Elsewhere, though, the pessary was popular.
Let’s revisit “sink in” and “perforated.”
Once you implant and suture
the synthetic mesh, the flesh
incorporates it, and may reject it.
Inflammation, lancing pains.
Putrid discharges. Zero sex.
We de-insured the pessary.
“High risk of harm,” was the language.
A surgeon who perforce excised
many such bloody sunken wefts,
said the mesh was like rebar
clamped in concrete. Lawsuits ensued.
But here an over-taxed system nixed
the pessary. An unanticipated mercy
of happenstance, that other mesh.
Then, in delectable contrast, Noyes complexifies the relations between men and women in an intimate, rather than institutional sense. The title, Penumbra, refers to the darkened area around a body and one could read the male voice here as a resentful one, reduced to a shadow echo within the orb of the woman’s light, her structured design. But is he? He is evidently attentive to the specifics of her witness in his world. Perhaps this is not to his taste, the tchotchkes, the floral purple, but what would his domestic scene be otherwise. I’ve been faced many men who from time to time will snap, “what is mine in this place?” And I will reply, “what would you prefer?” They don’t know, mostly. And they feed mercifully more often on the order, the instances of beauty. Are these gendered roles? I don’t know. Have we been conditioned thusly? The poem is tight with the this-and-that of the homey environment, the reassuring or controlling actions of the woman who “plumps” and “fluffs” but who also snatches and devises with seeming avidity and almost cruelty, turning the man into a kind of infant who needs vitamins and wipes. But that last line! She gives him benison in the end, the bowl that shines with “paradise.”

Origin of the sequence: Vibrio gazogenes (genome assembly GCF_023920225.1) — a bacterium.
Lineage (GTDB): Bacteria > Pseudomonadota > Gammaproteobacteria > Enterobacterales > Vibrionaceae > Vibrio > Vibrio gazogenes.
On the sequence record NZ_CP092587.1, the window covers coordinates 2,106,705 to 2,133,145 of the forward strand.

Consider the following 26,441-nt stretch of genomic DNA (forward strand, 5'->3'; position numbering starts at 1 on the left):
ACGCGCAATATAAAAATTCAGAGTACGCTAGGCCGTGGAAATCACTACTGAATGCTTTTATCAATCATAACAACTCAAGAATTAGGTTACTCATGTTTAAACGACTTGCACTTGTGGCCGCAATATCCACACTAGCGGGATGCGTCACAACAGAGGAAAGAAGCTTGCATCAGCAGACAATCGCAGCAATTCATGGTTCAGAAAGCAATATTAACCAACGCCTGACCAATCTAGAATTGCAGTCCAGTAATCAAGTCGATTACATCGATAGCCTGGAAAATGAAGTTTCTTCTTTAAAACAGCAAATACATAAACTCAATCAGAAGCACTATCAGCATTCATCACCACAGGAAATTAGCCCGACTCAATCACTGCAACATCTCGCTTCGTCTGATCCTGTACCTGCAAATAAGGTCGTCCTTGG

I have lived a long time in the penumbra
of her order. The charity-shop tchotchkes,
the roll-call of egg-cups in the cupboard.
The sheets she snatched from the clerk
so eagerly, the last set of floral purple.
The streaky gilt edging on the end table.
Pleased, she plumps up sofa-pillows
that scrupulously match the carpet,
just as every night she fluffs the quilt.
It comforts her to tug it snug, to shoo
the spiders off. Enough! But she’ll devise
a further touch: the gummy vitamins,
the scented face-wipes I forgot,
a lacquered bowl depicting paradise.
About the Writers:
Steve Noyes is the author of six collections of poetry. The most recent ones are small data and Rainbow Stage--Manchuria. New poems are forthcoming in Stand, Queen's Quarterly, and Pacific Poetry. He lives in Sheffield, UK. He has also published two novels: November's Radio and It Is Just that Your House Is So Far Away.
Catherine Owen is the author of 15 collections of poetry and prose. Her latest books are Riven (ECW, 2020) and Locations of Grief: an emotional geography, 24 memoirs on loss and place (Wolsak & Wynn, 2020). Raised in Vancouver BC, she lives in Edmonton, AB, Canada.
You can read Catherine's poetry reviews on her blog "Marrow Reviews" at https://crowgirl11.wordpress.com/
Catherine Owen's literary magazine, thethe, is currently accepting poetry submissions:
Ms. Lyric's Poetry Outlaws, now in its fourth season, is a poetry podcast that focuses on renegade poet interviews, incisive questions, mini reckless lectures on contradictions in the poetry world, in-depth homages to decreased Canadian poets and random excursions into compelling poems. Hosted by long term liminal rebel Catherine Owen.